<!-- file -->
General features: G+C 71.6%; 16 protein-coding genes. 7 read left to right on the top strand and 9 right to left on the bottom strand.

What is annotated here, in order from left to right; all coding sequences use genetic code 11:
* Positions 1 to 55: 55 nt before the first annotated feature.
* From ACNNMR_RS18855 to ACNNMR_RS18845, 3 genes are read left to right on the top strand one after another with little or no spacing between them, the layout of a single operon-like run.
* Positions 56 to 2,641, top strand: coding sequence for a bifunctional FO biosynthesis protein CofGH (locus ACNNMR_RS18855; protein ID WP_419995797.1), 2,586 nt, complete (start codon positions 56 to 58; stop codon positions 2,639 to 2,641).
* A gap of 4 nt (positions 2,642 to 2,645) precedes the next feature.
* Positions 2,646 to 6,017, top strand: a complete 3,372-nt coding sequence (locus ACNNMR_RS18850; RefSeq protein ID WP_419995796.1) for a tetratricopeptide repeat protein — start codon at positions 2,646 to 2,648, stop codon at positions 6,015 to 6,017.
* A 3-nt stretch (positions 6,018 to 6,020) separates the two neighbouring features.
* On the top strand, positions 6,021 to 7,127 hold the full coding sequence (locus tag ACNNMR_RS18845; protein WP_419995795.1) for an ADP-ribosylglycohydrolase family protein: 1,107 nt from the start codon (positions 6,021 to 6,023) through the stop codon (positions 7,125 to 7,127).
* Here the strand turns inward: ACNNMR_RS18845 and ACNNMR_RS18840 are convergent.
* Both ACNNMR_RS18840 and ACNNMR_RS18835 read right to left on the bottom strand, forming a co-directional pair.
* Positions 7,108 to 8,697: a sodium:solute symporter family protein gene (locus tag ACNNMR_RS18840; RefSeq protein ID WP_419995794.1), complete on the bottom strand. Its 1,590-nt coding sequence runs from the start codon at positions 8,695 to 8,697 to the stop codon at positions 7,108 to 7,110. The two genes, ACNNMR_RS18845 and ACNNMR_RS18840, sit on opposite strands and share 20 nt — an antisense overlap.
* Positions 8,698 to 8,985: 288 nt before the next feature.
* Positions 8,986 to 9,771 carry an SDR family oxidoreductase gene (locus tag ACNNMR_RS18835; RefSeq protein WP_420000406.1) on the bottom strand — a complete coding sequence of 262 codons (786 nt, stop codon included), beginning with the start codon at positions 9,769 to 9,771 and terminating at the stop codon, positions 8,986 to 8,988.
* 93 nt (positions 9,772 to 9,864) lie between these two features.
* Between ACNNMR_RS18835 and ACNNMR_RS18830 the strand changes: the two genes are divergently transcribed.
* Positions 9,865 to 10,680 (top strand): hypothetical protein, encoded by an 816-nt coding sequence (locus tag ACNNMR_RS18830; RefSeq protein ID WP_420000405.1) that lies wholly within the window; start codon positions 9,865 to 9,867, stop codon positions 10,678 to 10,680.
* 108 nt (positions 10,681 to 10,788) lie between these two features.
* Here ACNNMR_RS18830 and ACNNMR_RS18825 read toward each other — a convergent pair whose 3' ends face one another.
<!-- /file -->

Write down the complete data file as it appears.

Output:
General features: G+C 71.6%; 16 protein-coding genes. 7 read left to right on the top strand and 9 right to left on the bottom strand.

What is annotated here, in order from left to right; all coding sequences use genetic code 11:
* Positions 1 to 55: 55 nt before the first annotated feature.
* From ACNNMR_RS18855 to ACNNMR_RS18845, 3 genes are read left to right on the top strand one after another with little or no spacing between them, the layout of a single operon-like run.
* Positions 56 to 2,641, top strand: coding sequence for a bifunctional FO biosynthesis protein CofGH (locus ACNNMR_RS18855; protein ID WP_419995797.1), 2,586 nt, complete (start codon positions 56 to 58; stop codon positions 2,639 to 2,641).
* A gap of 4 nt (positions 2,642 to 2,645) precedes the next feature.
* Positions 2,646 to 6,017, top strand: a complete 3,372-nt coding sequence (locus ACNNMR_RS18850; RefSeq protein ID WP_419995796.1) for a tetratricopeptide repeat protein — start codon at positions 2,646 to 2,648, stop codon at positions 6,015 to 6,017.
* A 3-nt stretch (positions 6,018 to 6,020) separates the two neighbouring features.
* On the top strand, positions 6,021 to 7,127 hold the full coding sequence (locus tag ACNNMR_RS18845; protein WP_419995795.1) for an ADP-ribosylglycohydrolase family protein: 1,107 nt from the start codon (positions 6,021 to 6,023) through the stop codon (positions 7,125 to 7,127).
* Here the strand turns inward: ACNNMR_RS18845 and ACNNMR_RS18840 are convergent.
* Both ACNNMR_RS18840 and ACNNMR_RS18835 read right to left on the bottom strand, forming a co-directional pair.
* Positions 7,108 to 8,697: a sodium:solute symporter family protein gene (locus tag ACNNMR_RS18840; RefSeq protein ID WP_419995794.1), complete on the bottom strand. Its 1,590-nt coding sequence runs from the start codon at positions 8,695 to 8,697 to the stop codon at positions 7,108 to 7,110. The two genes, ACNNMR_RS18845 and ACNNMR_RS18840, sit on opposite strands and share 20 nt — an antisense overlap.
* Positions 8,698 to 8,985: 288 nt before the next feature.
* Positions 8,986 to 9,771 carry an SDR family oxidoreductase gene (locus tag ACNNMR_RS18835; RefSeq protein WP_420000406.1) on the bottom strand — a complete coding sequence of 262 codons (786 nt, stop codon included), beginning with the start codon at positions 9,769 to 9,771 and terminating at the stop codon, positions 8,986 to 8,988.
* 93 nt (positions 9,772 to 9,864) lie between these two features.
* Between ACNNMR_RS18835 and ACNNMR_RS18830 the strand changes: the two genes are divergently transcribed.
* Positions 9,865 to 10,680 (top strand): hypothetical protein, encoded by an 816-nt coding sequence (locus tag ACNNMR_RS18830; RefSeq protein ID WP_420000405.1) that lies wholly within the window; start codon positions 9,865 to 9,867, stop codon positions 10,678 to 10,680.
* 108 nt (positions 10,681 to 10,788) lie between these two features.
* Here ACNNMR_RS18830 and ACNNMR_RS18825 read toward each other — a convergent pair whose 3' ends face one another.